ring-necked pheasant (Phasianus torquatus) and the

   green pheasant (Phasianus versicolor) have been
      introduced into Oregon. The

   golden pheasant (Thaumalea picta) is one of the most
      beautiful species. The

   silver pheasant (Euplocamus nychthemerus) of China, and
      several related species from Southern Asia, are very
      beautiful.
      [1913 Webster]

   2. (Zool.) The ruffed grouse. [Southern U.S.]
      [1913 Webster]

   Note: Various other birds are locally called pheasants, as
         the lyre bird, the leipoa, etc.
         [1913 Webster]

   Fireback pheasant. See Fireback.

   Gold pheasant, or Golden pheasant (Zool.), a Chinese
      pheasant (Thaumalea picta), having rich, varied colors.
      The crest is amber-colored, the rump is golden yellow, and
      the under parts are scarlet.

   Mountain pheasant (Zool.), the ruffed grouse. [Local, U.S.]
      

   Pheasant coucal (Zool.), a large Australian cuckoo
      (Centropus phasianus). The general color is black, with
      chestnut wings and brown tail. Called also {pheasant
      cuckoo}. The name is also applied to other allied species.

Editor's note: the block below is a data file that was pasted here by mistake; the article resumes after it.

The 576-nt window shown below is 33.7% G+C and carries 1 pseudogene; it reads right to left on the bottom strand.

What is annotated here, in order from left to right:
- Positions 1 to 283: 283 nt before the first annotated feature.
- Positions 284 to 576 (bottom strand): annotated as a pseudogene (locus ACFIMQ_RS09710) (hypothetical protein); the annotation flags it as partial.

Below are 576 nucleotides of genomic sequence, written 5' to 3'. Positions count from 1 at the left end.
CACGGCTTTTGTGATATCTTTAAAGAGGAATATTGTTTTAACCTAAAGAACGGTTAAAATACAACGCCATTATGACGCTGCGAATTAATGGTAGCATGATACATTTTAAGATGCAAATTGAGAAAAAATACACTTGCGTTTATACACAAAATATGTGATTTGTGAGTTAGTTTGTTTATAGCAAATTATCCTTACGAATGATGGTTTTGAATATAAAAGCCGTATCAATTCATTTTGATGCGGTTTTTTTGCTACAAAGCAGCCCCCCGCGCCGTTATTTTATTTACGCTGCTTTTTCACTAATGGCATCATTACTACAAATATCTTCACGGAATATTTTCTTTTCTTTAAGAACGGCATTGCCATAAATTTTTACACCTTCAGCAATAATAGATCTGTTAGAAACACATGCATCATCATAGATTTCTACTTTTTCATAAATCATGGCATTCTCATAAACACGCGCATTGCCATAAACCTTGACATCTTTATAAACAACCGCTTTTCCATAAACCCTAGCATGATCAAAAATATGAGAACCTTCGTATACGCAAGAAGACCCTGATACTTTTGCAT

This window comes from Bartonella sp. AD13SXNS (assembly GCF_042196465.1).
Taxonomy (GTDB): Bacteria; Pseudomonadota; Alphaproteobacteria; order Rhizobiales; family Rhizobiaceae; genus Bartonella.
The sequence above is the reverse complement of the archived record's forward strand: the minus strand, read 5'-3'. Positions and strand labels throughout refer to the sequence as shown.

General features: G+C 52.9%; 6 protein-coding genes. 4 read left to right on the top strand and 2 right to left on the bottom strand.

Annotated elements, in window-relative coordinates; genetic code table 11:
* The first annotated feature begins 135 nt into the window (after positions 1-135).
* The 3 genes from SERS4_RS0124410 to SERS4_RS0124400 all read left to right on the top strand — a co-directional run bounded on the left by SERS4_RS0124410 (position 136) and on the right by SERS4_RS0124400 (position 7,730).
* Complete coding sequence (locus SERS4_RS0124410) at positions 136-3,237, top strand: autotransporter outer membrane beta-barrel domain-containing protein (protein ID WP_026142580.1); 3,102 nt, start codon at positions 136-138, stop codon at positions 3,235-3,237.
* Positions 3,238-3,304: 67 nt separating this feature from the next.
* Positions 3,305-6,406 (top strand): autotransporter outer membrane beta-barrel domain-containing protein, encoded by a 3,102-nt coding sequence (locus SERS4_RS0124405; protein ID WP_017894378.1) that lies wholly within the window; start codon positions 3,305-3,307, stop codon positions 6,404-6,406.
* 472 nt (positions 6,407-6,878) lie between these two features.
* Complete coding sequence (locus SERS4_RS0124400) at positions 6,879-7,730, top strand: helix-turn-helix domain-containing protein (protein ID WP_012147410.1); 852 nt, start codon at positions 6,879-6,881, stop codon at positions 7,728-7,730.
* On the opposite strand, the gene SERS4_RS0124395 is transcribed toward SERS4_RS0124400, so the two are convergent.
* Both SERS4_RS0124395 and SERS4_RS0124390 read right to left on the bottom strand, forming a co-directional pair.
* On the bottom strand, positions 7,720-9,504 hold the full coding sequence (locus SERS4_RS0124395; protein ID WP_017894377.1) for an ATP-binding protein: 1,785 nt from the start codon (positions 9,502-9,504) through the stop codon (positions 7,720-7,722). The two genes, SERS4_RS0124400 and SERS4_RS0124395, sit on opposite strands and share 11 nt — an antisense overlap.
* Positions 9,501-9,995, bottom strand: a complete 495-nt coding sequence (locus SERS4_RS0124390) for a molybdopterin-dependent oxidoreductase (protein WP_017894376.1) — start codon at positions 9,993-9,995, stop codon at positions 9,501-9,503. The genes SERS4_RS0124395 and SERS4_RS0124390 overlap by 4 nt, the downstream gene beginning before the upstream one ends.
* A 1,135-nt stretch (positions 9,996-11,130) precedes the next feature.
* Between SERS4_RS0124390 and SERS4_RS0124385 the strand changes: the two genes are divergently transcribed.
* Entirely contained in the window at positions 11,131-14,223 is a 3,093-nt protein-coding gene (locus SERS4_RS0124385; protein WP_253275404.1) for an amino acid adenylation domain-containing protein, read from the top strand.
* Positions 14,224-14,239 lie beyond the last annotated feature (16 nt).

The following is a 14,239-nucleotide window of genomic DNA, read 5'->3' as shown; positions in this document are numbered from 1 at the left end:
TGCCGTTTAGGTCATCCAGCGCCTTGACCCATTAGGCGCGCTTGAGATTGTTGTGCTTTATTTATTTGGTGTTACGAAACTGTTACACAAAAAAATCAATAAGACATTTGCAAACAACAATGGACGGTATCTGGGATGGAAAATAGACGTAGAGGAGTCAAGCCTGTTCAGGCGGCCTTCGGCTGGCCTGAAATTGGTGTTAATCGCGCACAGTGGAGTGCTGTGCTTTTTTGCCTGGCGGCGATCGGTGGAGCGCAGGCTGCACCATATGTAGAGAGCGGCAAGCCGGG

Pheasant duck. (Zool.)
      (a) The pintail.
      (b) The hooded merganser.

   Pheasant parrot (Zool.), a large and beautiful Australian
      parrakeet (Platycercus Adelaidensis). The male has the
      back black, the feathers margined with yellowish blue and
      scarlet, the quills deep blue, the wing coverts and cheeks
      light blue, the crown, sides of the neck, breast, and
      middle of the belly scarlet.

   Pheasant's eye. (Bot.)
      (a) A red-flowered herb (Adonis autumnalis) of the
          Crowfoot family; -- called also {pheasant's-eye
          Adonis}.
      (b) The garden pink (Dianthus plumarius); -- called also
          Pheasant's-eye pink.

   Pheasant shell (Zool.), any marine univalve shell of the
      genus Phasianella, of which numerous species are found
      in tropical seas. The shell is smooth and usually richly
      colored, the colors often forming blotches like those of a
      pheasant.

   Pheasant wood. (Bot.) Same as Partridge wood
      (a), under Partridge.

   Sea pheasant (Zool.), the pintail.

   Water pheasant. (Zool.)
      (a) The sheldrake.
      (b) The hooded merganser.
          [1913 Webster]